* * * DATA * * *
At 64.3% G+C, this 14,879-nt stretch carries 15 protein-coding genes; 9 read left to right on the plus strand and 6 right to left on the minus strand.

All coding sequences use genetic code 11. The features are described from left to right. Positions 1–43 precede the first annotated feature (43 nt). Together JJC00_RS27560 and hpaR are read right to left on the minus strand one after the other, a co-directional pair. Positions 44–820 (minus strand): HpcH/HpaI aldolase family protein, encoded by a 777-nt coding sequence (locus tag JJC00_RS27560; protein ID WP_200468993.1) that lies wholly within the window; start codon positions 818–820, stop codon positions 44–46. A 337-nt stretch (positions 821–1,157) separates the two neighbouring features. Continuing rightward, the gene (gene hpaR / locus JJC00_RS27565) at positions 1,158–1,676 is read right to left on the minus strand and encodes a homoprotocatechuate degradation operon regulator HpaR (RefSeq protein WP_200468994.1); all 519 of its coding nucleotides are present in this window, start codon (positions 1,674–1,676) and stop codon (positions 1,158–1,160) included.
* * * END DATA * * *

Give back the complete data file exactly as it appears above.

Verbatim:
At 64.3% G+C, this 14,879-nt stretch carries 15 protein-coding genes; 9 read left to right on the plus strand and 6 right to left on the minus strand.

All coding sequences use genetic code 11. The features are described from left to right. Positions 1–43 precede the first annotated feature (43 nt). Together JJC00_RS27560 and hpaR are read right to left on the minus strand one after the other, a co-directional pair. Positions 44–820 (minus strand): HpcH/HpaI aldolase family protein, encoded by a 777-nt coding sequence (locus tag JJC00_RS27560; protein ID WP_200468993.1) that lies wholly within the window; start codon positions 818–820, stop codon positions 44–46. A 337-nt stretch (positions 821–1,157) separates the two neighbouring features. Continuing rightward, the gene (gene hpaR / locus JJC00_RS27565) at positions 1,158–1,676 is read right to left on the minus strand and encodes a homoprotocatechuate degradation operon regulator HpaR (RefSeq protein WP_200468994.1); all 519 of its coding nucleotides are present in this window, start codon (positions 1,674–1,676) and stop codon (positions 1,158–1,160) included.